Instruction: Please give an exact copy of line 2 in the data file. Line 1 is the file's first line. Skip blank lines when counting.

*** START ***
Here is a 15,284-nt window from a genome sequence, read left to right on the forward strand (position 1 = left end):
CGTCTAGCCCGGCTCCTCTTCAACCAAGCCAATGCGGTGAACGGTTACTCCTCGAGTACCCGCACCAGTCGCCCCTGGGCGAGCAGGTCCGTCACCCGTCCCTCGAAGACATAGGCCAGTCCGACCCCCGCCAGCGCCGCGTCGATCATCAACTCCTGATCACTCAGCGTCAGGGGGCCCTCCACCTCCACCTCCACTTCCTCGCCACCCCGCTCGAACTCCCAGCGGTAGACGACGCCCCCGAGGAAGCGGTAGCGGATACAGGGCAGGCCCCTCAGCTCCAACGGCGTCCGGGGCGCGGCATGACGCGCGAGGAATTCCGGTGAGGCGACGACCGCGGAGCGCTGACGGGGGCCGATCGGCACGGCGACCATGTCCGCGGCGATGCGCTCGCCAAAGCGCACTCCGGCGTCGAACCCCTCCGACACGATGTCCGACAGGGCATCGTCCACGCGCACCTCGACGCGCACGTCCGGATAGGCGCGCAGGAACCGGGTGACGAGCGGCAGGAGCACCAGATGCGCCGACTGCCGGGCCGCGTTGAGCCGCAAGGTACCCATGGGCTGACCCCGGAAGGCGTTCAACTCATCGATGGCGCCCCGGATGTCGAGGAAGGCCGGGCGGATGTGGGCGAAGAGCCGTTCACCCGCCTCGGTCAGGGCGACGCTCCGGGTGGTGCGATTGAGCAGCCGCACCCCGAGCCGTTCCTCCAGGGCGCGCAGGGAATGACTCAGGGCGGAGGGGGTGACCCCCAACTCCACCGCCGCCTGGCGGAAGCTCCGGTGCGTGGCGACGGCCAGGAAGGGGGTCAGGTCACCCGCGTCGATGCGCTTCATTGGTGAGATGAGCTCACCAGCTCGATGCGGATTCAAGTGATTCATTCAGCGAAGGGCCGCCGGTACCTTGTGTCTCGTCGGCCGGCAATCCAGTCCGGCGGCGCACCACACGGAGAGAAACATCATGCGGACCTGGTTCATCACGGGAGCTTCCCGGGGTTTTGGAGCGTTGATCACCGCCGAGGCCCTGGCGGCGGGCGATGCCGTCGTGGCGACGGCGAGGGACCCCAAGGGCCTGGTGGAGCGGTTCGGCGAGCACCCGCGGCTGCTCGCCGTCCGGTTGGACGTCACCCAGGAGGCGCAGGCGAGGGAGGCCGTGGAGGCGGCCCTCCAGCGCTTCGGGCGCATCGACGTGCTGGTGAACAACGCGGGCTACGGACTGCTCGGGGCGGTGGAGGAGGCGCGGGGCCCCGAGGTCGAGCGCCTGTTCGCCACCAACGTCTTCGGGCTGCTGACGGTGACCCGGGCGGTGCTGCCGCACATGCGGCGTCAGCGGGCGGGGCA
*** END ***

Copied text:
CGTCTAGCCCGGCTCCTCTTCAACCAAGCCAATGCGGTGAACGGTTACTCCTCGAGTACCCGCACCAGTCGCCCCTGGGCGAGCAGGTCCGTCACCCGTCCCTCGAAGACATAGGCCAGTCCGACCCCCGCCAGCGCCGCGTCGATCATCAACTCCTGATCACTCAGCGTCAGGGGGCCCTCCACCTCCACCTCCACTTCCTCGCCACCCCGCTCGAACTCCCAGCGGTAGACGACGCCCCCGAGGAAGCGGTAGCGGATACAGGGCAGGCCCCTCAGCTCCAACGGCGTCCGGGGCGCGGCATGACGCGCGAGGAATTCCGGTGAGGCGACGACCGCGGAGCGCTGACGGGGGCCGATCGGCACGGCGACCATGTCCGCGGCGATGCGCTCGCCAAAGCGCACTCCGGCGTCGAACCCCTCCGACACGATGTCCGACAGGGCATCGTCCACGCGCACCTCGACGCGCACGTCCGGATAGGCGCGCAGGAACCGGGTGACGAGCGGCAGGAGCACCAGATGCGCCGACTGCCGGGCCGCGTTGAGCCGCAAGGTACCCATGGGCTGACCCCGGAAGGCGTTCAACTCATCGATGGCGCCCCGGATGTCGAGGAAGGCCGGGCGGATGTGGGCGAAGAGCCGTTCACCCGCCTCGGTCAGGGCGACGCTCCGGGTGGTGCGATTGAGCAGCCGCACCCCGAGCCGTTCCTCCAGGGCGCGCAGGGAATGACTCAGGGCGGAGGGGGTGACCCCCAACTCCACCGCCGCCTGGCGGAAGCTCCGGTGCGTGGCGACGGCCAGGAAGGGGGTCAGGTCACCCGCGTCGATGCGCTTCATTGGTGAGATGAGCTCACCAGCTCGATGCGGATTCAAGTGATTCATTCAGCGAAGGGCCGCCGGTACCTTGTGTCTCGTCGGCCGGCAATCCAGTCCGGCGGCGCACCACACGGAGAGAAACATCATGCGGACCTGGTTCATCACGGGAGCTTCCCGGGGTTTTGGAGCGTTGATCACCGCCGAGGCCCTGGCGGCGGGCGATGCCGTCGTGGCGACGGCGAGGGACCCCAAGGGCCTGGTGGAGCGGTTCGGCGAGCACCCGCGGCTGCTCGCCGTCCGGTTGGACGTCACCCAGGAGGCGCAGGCGAGGGAGGCCGTGGAGGCGGCCCTCCAGCGCTTCGGGCGCATCGACGTGCTGGTGAACAACGCGGGCTACGGACTGCTCGGGGCGGTGGAGGAGGCGCGGGGCCCCGAGGTCGAGCGCCTGTTCGCCACCAACGTCTTCGGGCTGCTGACGGTGACCCGGGCGGTGCTGCCGCACATGCGGCGTCAGCGGGCGGGGCA